For Children

I live in Scotland with my cats Buster and Lily and my rescue dog Flo.
I love wildlife in all its forms and have swum with sharks and dolphins, and was once chased by a very angry elephant. I like spiders, but not bananas.

My writing for children has appeared in such places as The Caterpillar, The Scumbler, And the Crowd Goes Wild and Let in The Stars. My poem Chinese Whispers won the Plough Poem for Children Prize in 2009 and my poems have been Highly commended or commended in The Manchester Writing Prize for Children, The Caterpillar (on 3 separate occasions), and York Mix 2019.

My short story The Not-Quite-Right Kite was commended in The Caterpillar Short Story for Children Prize in 2017 and I am thrilled that my story, David McQueen’s Green Machine, has been selected by Kelly McCaughrain as the winner in 2019.

My favourite poems for children are those that rhyme, those that tell a story, and those that make me smile. One of my earliest memories is hearing my primary school teacher read The Highwayman by Alfred Noyes, which, looking back, was probably a bit gruesome for younger children! I also liked the poems of Edward Lear and Roald Dahl, and I loved reading the Julia Donaldson books to my boys when they were younger.

Here are a couple of my poems illustrated by the wonderful artist Sanae Kosaka. If you look closely you can see that the Pied Piper is actually a young boy reading in bed. Sanae blogs at SanaeSheep and her beautifully illustrated book ‘A Gardener’s Life in the UK’ can be found here.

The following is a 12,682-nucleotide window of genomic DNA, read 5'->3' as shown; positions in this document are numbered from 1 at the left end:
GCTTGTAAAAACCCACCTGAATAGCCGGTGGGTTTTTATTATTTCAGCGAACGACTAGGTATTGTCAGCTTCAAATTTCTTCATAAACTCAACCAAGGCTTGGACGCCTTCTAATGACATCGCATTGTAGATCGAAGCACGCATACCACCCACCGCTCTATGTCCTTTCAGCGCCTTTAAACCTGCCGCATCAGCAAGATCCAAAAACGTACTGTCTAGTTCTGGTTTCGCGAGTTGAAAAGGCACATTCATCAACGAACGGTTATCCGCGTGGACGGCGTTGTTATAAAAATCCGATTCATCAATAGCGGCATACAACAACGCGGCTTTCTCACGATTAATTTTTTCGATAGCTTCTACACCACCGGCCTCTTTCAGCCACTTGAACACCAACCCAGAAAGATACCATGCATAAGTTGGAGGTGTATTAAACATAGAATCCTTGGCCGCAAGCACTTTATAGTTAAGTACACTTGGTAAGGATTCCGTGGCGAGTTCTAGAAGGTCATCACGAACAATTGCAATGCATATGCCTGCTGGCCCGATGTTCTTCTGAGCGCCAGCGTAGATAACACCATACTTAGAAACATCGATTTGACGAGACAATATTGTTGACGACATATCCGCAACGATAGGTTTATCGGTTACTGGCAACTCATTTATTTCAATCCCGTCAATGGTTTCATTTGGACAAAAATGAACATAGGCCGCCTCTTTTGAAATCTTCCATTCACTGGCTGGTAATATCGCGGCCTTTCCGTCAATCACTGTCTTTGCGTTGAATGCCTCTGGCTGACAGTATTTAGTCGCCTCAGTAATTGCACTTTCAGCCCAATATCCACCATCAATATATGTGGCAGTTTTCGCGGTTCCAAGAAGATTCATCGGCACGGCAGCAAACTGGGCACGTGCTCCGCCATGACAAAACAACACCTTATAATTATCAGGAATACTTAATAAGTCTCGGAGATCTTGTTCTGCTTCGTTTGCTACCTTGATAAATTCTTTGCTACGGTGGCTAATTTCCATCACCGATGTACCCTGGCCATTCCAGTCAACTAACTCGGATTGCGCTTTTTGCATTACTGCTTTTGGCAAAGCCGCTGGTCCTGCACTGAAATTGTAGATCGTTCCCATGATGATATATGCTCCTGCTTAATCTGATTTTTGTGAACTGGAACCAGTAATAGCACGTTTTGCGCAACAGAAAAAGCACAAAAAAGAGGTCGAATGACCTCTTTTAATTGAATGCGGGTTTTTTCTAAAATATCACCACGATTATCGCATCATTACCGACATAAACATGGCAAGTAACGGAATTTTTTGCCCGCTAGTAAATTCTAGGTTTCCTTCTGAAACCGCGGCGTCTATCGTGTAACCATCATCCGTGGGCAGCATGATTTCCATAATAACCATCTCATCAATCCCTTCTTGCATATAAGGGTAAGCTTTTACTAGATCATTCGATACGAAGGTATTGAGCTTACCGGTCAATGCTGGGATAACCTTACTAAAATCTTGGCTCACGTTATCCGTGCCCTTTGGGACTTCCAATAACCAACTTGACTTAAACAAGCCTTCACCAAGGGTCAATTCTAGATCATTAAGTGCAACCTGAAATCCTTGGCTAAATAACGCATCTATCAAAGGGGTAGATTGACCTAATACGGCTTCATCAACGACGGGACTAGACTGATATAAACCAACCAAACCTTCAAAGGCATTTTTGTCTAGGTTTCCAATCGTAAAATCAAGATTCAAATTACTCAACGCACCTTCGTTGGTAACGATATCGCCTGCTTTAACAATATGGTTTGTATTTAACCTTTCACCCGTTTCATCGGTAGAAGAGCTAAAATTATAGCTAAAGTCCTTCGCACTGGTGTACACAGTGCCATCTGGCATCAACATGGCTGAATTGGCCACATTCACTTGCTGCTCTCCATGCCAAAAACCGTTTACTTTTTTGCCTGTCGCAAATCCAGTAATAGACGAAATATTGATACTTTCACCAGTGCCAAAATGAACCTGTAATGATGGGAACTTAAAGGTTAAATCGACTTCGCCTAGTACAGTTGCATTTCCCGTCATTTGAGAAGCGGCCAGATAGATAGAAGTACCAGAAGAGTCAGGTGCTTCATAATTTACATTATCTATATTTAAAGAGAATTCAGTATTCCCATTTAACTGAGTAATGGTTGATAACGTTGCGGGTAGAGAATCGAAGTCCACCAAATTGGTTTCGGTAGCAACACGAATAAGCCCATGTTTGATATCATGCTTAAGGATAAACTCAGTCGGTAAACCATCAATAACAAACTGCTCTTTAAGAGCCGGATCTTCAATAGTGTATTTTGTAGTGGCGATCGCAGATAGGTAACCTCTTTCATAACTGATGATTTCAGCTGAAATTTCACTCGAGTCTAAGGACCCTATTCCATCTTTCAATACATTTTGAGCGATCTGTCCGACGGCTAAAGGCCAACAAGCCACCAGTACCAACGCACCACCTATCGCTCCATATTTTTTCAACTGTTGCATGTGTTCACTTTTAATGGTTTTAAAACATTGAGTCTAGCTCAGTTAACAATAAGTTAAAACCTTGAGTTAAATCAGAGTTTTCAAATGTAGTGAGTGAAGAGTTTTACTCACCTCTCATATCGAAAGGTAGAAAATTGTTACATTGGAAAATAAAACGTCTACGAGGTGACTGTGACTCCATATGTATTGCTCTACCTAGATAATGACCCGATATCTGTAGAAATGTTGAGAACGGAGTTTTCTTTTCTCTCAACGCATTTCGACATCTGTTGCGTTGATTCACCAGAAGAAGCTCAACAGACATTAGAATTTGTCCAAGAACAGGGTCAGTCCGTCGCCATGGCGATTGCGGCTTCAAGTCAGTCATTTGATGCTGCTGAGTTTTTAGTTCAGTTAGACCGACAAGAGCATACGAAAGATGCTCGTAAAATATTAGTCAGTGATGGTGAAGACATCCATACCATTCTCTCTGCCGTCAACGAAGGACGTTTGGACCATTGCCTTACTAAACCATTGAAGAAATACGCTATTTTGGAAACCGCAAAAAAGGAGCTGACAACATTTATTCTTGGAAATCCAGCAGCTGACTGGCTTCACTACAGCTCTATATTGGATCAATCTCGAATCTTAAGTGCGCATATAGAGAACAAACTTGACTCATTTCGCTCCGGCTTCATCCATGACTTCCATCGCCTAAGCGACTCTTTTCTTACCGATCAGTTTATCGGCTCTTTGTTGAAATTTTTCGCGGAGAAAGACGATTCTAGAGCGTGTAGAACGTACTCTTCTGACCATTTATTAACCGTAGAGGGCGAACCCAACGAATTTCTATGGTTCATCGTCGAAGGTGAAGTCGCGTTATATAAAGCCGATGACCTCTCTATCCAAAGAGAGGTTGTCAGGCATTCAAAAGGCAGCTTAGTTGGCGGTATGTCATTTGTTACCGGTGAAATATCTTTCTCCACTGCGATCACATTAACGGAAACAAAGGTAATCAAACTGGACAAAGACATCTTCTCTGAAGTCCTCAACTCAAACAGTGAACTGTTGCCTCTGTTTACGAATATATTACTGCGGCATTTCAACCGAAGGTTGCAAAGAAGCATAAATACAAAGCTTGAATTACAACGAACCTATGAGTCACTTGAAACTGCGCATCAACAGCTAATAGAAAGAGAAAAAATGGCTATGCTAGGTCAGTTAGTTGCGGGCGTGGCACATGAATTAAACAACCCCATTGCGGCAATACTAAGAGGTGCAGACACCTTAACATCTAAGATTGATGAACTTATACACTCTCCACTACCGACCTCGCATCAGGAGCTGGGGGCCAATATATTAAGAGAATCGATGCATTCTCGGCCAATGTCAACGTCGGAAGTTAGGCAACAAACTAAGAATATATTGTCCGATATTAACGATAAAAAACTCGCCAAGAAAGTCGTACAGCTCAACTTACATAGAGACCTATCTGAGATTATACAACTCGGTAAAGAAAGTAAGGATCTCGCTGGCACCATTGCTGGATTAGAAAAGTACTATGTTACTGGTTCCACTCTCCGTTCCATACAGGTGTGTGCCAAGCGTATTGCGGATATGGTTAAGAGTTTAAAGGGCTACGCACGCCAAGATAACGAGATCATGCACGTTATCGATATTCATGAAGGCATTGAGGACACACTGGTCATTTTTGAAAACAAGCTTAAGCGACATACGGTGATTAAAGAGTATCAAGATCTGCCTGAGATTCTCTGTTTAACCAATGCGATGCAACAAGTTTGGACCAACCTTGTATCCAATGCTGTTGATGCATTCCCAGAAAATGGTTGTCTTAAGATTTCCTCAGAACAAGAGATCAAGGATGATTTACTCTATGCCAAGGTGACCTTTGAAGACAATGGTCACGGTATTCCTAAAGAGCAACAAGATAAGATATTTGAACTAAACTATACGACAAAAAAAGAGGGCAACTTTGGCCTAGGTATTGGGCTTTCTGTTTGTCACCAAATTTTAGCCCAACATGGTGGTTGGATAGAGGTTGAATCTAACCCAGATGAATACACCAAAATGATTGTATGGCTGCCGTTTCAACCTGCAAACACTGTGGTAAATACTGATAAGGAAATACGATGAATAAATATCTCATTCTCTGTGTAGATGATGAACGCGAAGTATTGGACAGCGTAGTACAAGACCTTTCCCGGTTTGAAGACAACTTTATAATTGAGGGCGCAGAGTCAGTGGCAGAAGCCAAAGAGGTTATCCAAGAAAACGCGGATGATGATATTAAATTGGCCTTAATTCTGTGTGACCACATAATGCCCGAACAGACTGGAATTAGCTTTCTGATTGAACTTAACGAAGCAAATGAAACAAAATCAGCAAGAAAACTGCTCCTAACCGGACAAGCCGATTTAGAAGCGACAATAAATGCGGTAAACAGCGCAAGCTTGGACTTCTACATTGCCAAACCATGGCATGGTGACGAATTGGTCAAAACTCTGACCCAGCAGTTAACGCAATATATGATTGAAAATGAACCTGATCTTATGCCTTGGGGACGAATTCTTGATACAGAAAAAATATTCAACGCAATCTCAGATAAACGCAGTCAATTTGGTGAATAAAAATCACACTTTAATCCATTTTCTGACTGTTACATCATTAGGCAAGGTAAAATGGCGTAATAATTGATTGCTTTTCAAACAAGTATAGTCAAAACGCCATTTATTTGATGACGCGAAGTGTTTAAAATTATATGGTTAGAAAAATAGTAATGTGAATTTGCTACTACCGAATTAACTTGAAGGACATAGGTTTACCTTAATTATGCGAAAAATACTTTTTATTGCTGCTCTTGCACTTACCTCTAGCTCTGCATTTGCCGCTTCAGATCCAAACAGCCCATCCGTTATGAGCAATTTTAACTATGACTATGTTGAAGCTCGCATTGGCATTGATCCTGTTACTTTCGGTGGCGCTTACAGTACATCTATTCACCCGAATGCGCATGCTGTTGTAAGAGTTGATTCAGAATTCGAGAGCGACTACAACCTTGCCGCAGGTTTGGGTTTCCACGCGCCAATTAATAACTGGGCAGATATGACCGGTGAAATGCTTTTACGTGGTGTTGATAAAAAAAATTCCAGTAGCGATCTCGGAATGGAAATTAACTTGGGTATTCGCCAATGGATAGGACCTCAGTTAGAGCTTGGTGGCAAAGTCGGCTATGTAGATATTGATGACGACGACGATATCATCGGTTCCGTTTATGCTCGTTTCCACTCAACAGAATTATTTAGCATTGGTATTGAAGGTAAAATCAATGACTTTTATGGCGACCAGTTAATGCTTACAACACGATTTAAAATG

Savile Park Primary, West Yorkshire Year 5 Readers perform lol by Heather F Reid from Let in the Stars from CLPE on Vimeo.

Grim Fairy Tales!

Tell me a story, a long-ago story
and make it deliciously scary and gory;
with pale, headless riders on galloping horses,
and dragons who drink maiden’s blood between courses.

Tell of giants sent crashing down overgrown shoots,
and a step-mum who visits, with poisonous fruit,
and a disgruntled piper who makes children dance
to a tune he once used to put rats in a trance;

Tell of children who follow a trail through the wood
to a house where a witch wants to eat them for pud;
and a princess who finds, when she goes for a snooze,
that one pea in the bed can inflict quite a bruise.

No, don’t spare the details, I want to hear all
about wolves eating goats, and goats head-butting trolls;
about porridge and bears and a golden-haired whinger,
an ill-mannered biscuit whose flavour is ginger,

who gives his old parents a run for their money
but ends up as dinner inside fox’s tummy.
Yes, tell me a story that fills me with fright
and then close the door slowly and leave on the light!

New Boy

He might be a hologram, might be a ghost,
he might be the world’s fastest swimmer.
He might be allergic to baked beans on toast;
he might be an X Factor winner.
He might keep a squid in a tank by his bed,
he might keep his teeth in a glass;
but nobody knows  because nobody asks
the boy at the back of the class.

He might know the answers, he might crack the code,
he might hold the cure to disease.
He might be a spy from the school down the road;
he might speak the language of bees.
He might be an artist, a poet, a prince,
a whiz-kid at science and maths;
but nobody knows because nobody asks
the boy at the back of the class.

He might have fled earthquakes, or famine, or war,
he might have arrived in a boat.
He might be the player who levels the score
and keeps flagging spirits afloat.
He might be an optimist, might be a grouch,
he might be a barrel of laughs;
but nobody knows  because nobody asks
the boy at the back of the class.

He might be the fastest, the brightest, the best,
the class-clown, the dreamer, the swot.
He might have Bazinga! tattooed on his chest
although, chances are, Probably not.
He might be the classmate who sees things your way,
the best friend that you’ll ever have;
but you’ll never know if you don’t ever ask
the boy at the back of the class.

I’d Love to hear your comments, please feel free to leave one below!

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